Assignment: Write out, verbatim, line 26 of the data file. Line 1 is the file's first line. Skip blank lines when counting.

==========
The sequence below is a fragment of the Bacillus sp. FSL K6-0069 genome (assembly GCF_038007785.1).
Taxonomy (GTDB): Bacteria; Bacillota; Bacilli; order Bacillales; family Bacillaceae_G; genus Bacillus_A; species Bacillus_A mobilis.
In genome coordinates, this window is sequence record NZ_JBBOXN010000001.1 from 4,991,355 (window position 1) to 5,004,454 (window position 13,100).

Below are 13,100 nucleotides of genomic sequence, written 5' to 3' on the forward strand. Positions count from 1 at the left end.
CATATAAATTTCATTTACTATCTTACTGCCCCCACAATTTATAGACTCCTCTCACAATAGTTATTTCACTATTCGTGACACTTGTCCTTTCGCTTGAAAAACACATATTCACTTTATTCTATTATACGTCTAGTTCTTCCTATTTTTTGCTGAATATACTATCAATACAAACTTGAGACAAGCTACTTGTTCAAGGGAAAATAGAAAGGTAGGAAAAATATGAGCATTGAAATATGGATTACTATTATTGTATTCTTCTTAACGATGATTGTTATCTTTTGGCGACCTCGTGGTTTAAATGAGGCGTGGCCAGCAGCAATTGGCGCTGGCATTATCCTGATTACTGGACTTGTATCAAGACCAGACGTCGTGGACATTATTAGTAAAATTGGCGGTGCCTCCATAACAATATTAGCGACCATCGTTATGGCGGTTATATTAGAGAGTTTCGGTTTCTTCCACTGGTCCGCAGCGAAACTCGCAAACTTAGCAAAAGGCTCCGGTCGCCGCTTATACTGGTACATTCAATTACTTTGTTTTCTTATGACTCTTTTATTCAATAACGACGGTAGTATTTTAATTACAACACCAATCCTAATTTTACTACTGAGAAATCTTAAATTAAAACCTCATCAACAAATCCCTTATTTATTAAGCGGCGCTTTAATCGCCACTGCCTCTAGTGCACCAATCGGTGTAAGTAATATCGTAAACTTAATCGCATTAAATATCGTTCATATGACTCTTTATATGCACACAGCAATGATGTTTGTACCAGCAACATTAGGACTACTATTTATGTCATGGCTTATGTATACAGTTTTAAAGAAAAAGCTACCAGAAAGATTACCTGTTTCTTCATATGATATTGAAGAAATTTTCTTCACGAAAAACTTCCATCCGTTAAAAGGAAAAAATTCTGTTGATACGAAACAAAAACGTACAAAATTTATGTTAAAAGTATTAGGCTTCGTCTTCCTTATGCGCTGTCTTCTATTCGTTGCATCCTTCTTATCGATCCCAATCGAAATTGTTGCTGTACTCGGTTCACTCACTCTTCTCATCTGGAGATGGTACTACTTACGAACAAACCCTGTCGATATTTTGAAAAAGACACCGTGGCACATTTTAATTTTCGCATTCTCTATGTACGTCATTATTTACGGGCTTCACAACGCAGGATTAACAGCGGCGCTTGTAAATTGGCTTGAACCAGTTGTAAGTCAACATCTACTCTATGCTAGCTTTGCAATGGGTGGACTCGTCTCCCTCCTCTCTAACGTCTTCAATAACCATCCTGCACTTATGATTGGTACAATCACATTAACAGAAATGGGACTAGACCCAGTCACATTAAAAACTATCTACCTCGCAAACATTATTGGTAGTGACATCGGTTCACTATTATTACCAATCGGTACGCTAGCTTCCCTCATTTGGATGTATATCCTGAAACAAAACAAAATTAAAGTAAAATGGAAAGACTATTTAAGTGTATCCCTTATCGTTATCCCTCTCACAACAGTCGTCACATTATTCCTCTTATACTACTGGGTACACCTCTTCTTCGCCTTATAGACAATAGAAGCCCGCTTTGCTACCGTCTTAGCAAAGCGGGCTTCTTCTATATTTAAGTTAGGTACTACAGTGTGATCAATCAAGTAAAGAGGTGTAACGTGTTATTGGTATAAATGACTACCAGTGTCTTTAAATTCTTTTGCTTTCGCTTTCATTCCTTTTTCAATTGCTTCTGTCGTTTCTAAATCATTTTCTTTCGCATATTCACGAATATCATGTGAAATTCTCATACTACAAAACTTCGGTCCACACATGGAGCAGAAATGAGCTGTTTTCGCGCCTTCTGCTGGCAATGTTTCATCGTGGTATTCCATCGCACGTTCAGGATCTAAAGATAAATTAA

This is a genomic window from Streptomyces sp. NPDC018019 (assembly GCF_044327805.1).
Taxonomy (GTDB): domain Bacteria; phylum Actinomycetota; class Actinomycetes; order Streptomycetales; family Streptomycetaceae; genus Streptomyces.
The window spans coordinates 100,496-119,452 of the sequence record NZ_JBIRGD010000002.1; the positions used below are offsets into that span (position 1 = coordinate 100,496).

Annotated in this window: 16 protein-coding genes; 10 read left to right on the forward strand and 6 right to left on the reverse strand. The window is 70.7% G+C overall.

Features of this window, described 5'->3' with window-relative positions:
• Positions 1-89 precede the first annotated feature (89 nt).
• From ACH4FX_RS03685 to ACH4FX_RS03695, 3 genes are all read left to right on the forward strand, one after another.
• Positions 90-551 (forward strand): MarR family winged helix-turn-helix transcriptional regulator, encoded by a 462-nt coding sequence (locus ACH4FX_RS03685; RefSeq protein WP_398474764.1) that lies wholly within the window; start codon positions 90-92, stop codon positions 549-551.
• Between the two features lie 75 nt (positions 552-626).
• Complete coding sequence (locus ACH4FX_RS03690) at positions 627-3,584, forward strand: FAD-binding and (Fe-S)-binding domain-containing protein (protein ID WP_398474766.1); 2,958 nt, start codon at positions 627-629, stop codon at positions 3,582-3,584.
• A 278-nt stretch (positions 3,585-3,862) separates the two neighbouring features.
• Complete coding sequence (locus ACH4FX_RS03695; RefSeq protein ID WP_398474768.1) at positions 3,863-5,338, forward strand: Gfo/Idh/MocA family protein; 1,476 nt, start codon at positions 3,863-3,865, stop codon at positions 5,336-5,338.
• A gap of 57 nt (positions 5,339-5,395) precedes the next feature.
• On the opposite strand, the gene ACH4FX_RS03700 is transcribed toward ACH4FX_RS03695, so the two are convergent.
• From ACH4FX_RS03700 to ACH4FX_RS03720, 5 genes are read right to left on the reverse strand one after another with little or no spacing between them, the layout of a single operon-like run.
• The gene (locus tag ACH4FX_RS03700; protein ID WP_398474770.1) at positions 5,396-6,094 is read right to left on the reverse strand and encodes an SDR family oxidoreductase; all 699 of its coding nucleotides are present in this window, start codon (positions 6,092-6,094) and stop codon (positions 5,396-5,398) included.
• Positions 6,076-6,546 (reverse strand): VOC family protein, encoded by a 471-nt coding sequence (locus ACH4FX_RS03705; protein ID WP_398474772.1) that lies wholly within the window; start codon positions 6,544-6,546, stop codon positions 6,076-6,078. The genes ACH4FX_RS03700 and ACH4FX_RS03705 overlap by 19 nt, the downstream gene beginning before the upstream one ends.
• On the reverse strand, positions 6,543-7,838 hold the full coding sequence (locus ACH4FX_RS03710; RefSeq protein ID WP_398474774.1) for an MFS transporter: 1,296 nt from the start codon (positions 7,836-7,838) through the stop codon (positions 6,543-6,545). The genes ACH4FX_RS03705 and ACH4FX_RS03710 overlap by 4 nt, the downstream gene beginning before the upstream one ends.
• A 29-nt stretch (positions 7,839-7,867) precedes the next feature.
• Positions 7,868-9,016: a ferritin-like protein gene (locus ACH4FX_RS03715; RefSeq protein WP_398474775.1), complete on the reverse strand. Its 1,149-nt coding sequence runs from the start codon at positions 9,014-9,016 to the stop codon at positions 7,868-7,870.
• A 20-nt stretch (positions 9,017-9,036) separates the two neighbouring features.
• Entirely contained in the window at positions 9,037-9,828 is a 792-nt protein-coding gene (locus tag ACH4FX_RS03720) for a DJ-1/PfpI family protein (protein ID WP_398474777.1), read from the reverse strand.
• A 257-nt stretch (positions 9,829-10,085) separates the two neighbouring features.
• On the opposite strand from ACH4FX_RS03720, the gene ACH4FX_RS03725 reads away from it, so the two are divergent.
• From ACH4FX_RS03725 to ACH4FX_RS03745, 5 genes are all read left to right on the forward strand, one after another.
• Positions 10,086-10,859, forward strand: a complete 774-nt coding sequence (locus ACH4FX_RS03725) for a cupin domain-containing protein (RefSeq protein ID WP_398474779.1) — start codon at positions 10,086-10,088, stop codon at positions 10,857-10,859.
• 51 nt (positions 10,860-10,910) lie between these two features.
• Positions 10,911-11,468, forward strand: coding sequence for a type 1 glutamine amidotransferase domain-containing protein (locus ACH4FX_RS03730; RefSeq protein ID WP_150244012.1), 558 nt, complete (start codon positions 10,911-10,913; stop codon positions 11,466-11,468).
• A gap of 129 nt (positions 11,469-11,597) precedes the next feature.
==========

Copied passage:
• A 20-nt stretch (positions 9,017-9,036) separates the two neighbouring features.